Lieven Boeve new head of catholic schools network


Lieven Boeve, the dean of theology at KU Leuven will take over as head of the influential catholic schools network in September

New director replaces Mieke Van Hecke this autumn

Lieven Boeve, the dean of theology at the University of Leuven (KU Leuven), has been elected as the new director-general of the catholic education network VSKO. The network is made up of schools across Brussels and Flanders, with about 700,000 students in total.

From 1 September, Boeve (pictured) will take over from Mieke Van Hecke, who has held the post since 2004. He will lead the VSKO for at least five years.

Boeve has been in his current post at KU Leuven since 2008 and also leads the university’s teacher training programme. He will remain connected to KU Leuven, where he will continue to work with PhD students.

The head of VSKO is always chosen by the Belgian Bishops’ Conference, the regulating body of the catholic church in Belgium. According to bishop Johan Bonny, who is responsible for education, Boeve “can bridge the gap between secondary and university education.”

Boeve declared that catholic education should not ignore its own identity in order to participate in the dialogue of a pluralistic society.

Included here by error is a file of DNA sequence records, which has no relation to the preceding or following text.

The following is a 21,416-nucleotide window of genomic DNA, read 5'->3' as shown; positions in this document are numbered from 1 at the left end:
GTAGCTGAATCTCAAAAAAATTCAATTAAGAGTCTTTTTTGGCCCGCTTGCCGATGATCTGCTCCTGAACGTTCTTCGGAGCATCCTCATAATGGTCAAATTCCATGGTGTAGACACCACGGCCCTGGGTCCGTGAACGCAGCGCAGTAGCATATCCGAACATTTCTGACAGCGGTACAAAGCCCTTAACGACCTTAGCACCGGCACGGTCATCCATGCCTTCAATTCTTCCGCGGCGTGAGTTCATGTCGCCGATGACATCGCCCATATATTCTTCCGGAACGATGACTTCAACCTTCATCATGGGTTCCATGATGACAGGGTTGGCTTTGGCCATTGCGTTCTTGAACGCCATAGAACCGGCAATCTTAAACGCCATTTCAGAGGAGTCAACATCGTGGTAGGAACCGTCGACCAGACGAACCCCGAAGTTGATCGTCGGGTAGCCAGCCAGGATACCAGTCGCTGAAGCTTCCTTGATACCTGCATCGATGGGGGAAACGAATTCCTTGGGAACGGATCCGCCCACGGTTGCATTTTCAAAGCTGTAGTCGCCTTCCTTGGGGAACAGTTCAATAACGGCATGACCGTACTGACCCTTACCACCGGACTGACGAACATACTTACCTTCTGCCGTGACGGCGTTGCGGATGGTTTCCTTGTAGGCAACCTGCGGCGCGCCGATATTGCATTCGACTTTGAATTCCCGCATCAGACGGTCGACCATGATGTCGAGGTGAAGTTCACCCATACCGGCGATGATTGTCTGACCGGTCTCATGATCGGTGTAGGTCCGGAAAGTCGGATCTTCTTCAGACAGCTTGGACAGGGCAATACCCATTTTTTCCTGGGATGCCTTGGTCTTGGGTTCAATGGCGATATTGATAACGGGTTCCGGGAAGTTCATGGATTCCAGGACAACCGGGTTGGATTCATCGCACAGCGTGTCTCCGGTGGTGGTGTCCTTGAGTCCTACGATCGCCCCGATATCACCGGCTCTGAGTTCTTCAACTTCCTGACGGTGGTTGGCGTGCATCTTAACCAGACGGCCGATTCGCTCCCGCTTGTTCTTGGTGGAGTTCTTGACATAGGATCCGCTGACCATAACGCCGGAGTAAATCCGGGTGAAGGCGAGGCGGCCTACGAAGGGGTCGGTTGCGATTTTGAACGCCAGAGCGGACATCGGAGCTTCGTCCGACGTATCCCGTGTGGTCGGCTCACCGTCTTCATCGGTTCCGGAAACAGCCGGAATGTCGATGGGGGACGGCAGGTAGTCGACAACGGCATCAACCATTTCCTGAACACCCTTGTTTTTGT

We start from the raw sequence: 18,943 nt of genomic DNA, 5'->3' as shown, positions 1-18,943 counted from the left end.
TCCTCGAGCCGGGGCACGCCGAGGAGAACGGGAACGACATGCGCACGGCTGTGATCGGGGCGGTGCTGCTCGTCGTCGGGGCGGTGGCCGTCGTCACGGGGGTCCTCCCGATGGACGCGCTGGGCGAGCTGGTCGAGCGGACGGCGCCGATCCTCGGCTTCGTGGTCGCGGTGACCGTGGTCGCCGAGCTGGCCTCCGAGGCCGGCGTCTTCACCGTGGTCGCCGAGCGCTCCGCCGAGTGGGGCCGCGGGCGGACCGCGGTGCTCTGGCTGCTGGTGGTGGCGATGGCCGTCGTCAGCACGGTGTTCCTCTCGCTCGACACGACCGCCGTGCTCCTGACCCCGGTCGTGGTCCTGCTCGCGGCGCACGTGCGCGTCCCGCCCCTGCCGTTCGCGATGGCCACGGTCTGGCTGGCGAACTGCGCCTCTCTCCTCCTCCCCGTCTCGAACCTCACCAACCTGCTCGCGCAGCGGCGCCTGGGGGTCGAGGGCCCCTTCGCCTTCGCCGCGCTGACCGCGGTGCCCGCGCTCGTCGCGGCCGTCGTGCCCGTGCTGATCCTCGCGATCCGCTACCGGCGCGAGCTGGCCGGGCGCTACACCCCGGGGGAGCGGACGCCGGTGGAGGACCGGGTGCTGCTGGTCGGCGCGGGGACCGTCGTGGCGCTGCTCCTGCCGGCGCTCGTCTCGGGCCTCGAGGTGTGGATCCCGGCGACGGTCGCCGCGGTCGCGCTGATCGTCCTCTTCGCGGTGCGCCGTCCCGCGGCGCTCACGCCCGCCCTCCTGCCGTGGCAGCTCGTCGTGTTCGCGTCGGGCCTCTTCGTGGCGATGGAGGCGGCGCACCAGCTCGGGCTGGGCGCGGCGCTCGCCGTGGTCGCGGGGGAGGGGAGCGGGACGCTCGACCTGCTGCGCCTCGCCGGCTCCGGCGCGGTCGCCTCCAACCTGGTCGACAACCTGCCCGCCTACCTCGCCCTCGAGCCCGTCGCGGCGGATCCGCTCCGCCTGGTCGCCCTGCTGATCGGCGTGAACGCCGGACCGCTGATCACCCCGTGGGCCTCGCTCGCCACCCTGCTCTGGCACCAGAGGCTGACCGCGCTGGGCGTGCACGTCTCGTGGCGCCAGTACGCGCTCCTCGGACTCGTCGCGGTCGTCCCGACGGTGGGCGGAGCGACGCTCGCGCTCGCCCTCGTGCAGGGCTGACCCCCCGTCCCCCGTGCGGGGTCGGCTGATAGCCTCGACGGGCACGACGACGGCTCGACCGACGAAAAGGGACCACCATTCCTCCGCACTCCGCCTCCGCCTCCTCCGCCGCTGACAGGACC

Lieven Boeve will follow up Mieke Van Hecke as head of the catholic schools network.

LinkedIn this

Educational system

The Flemish educational system is divided into two levels: primary (age six to 12) and secondary school (12 to 18). Education is compulsory for children between the ages of six and 18.
Types - There are three educational networks in Flanders: the Flemish Community’s GO! network, and publicly funded education – either publicly or privately run.
Not enough space - In recent years, Flemish schools have been struggling with persistent teacher shortages and a growing lack of school spaces.
No tuition fees - Nursery, primary and secondary school are free in Flanders.

million school-going children in 2013


million euros Flemish education budget for new school infrastructures in 2013


percent of boys leaving secondary school without a diploma